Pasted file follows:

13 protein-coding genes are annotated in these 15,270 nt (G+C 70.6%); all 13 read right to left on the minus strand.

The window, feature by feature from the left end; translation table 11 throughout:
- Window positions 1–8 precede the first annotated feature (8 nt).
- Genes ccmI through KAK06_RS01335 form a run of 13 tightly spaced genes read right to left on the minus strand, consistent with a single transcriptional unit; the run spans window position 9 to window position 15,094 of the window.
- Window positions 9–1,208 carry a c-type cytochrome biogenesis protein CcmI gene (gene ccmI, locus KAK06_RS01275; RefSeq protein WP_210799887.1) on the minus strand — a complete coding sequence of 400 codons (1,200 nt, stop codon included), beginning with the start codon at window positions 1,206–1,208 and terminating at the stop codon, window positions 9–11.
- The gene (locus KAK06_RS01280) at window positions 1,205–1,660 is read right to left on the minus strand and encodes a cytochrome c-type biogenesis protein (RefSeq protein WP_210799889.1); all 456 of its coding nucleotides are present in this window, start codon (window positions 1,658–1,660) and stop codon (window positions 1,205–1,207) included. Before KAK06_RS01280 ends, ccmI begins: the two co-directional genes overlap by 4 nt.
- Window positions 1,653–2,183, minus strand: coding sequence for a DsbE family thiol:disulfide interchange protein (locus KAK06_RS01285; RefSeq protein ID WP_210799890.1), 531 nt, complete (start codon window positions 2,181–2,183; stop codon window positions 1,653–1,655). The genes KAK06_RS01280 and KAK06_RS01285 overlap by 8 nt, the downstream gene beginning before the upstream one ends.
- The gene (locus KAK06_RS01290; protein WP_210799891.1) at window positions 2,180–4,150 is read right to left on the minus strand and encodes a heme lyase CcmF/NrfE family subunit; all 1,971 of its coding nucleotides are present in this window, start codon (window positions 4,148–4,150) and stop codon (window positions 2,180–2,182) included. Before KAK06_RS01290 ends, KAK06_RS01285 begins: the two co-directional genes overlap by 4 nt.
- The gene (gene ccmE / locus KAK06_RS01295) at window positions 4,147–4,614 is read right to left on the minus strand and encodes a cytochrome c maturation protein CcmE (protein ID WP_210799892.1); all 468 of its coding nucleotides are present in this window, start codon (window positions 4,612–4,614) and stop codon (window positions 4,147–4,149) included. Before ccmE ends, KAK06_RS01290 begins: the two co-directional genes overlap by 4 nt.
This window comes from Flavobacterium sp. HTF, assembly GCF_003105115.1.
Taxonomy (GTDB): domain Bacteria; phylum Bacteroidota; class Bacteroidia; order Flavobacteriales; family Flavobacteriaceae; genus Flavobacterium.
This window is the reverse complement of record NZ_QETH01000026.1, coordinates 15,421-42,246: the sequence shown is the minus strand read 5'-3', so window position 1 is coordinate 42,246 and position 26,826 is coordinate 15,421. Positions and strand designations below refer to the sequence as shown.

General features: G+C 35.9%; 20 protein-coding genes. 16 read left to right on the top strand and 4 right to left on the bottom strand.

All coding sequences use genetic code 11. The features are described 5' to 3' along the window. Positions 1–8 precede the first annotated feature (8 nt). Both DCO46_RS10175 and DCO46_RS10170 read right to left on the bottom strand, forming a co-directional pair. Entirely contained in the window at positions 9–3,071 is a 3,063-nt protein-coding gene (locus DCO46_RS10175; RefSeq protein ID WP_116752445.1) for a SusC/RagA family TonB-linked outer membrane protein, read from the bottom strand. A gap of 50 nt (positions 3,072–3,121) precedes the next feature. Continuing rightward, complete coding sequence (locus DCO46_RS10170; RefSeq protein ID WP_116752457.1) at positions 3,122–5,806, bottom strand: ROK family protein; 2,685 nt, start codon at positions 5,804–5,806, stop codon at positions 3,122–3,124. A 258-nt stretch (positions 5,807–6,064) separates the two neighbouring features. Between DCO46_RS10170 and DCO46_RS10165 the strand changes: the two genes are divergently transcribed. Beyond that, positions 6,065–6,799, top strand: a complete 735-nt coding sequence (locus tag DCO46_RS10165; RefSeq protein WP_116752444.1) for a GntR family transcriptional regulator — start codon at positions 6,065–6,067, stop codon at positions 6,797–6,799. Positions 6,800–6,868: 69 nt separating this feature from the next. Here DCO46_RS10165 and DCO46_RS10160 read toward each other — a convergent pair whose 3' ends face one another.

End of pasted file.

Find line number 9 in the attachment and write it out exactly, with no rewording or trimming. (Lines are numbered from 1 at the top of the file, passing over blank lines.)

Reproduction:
- The gene (gene ccmE / locus KAK06_RS01295) at window positions 4,147–4,614 is read right to left on the minus strand and encodes a cytochrome c maturation protein CcmE (protein ID WP_210799892.1); all 468 of its coding nucleotides are present in this window, start codon (window positions 4,612–4,614) and stop codon (window positions 4,147–4,149) included. Before ccmE ends, KAK06_RS01290 begins: the two co-directional genes overlap by 4 nt.